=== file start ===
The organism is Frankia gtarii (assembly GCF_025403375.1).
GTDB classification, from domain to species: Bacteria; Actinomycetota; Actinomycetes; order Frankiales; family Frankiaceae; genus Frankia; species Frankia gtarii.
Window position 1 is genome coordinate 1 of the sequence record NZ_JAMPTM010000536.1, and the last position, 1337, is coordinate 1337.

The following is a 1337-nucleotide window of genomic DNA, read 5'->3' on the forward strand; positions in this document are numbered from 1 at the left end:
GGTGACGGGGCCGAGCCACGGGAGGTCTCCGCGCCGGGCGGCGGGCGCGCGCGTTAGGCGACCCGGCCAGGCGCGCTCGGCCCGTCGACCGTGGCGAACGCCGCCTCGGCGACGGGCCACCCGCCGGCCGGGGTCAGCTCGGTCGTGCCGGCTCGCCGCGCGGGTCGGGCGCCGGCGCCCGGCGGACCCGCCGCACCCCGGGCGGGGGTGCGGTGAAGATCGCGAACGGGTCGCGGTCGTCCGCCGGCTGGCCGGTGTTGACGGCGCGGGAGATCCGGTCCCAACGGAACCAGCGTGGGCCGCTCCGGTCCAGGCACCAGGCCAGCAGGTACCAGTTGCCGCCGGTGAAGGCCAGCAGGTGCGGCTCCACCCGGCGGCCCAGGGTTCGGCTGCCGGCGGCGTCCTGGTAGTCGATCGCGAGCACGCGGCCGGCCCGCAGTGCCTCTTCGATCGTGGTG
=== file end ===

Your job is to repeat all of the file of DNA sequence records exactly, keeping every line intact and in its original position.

The organism is Frankia gtarii (assembly GCF_025403375.1).
GTDB classification, from domain to species: Bacteria; Actinomycetota; Actinomycetes; order Frankiales; family Frankiaceae; genus Frankia; species Frankia gtarii.
Window position 1 is genome coordinate 1 of the sequence record NZ_JAMPTM010000536.1, and the last position, 1337, is coordinate 1337.

The following is a 1337-nucleotide window of genomic DNA, read 5'->3' on the forward strand; positions in this document are numbered from 1 at the left end:
GGTGACGGGGCCGAGCCACGGGAGGTCTCCGCGCCGGGCGGCGGGCGCGCGCGTTAGGCGACCCGGCCAGGCGCGCTCGGCCCGTCGACCGTGGCGAACGCCGCCTCGGCGACGGGCCACCCGCCGGCCGGGGTCAGCTCGGTCGTGCCGGCTCGCCGCGCGGGTCGGGCGCCGGCGCCCGGCGGACCCGCCGCACCCCGGGCGGGGGTGCGGTGAAGATCGCGAACGGGTCGCGGTCGTCCGCCGGCTGGCCGGTGTTGACGGCGCGGGAGATCCGGTCCCAACGGAACCAGCGTGGGCCGCTCCGGTCCAGGCACCAGGCCAGCAGGTACCAGTTGCCGCCGGTGAAGGCCAGCAGGTGCGGCTCCACCCGGCGGCCCAGGGTTCGGCTGCCGGCGGCGTCCTGGTAGTCGATCGCGAGCACGCGGCCGGCCCGCAGTGCCTCTTCGATCGTGGTG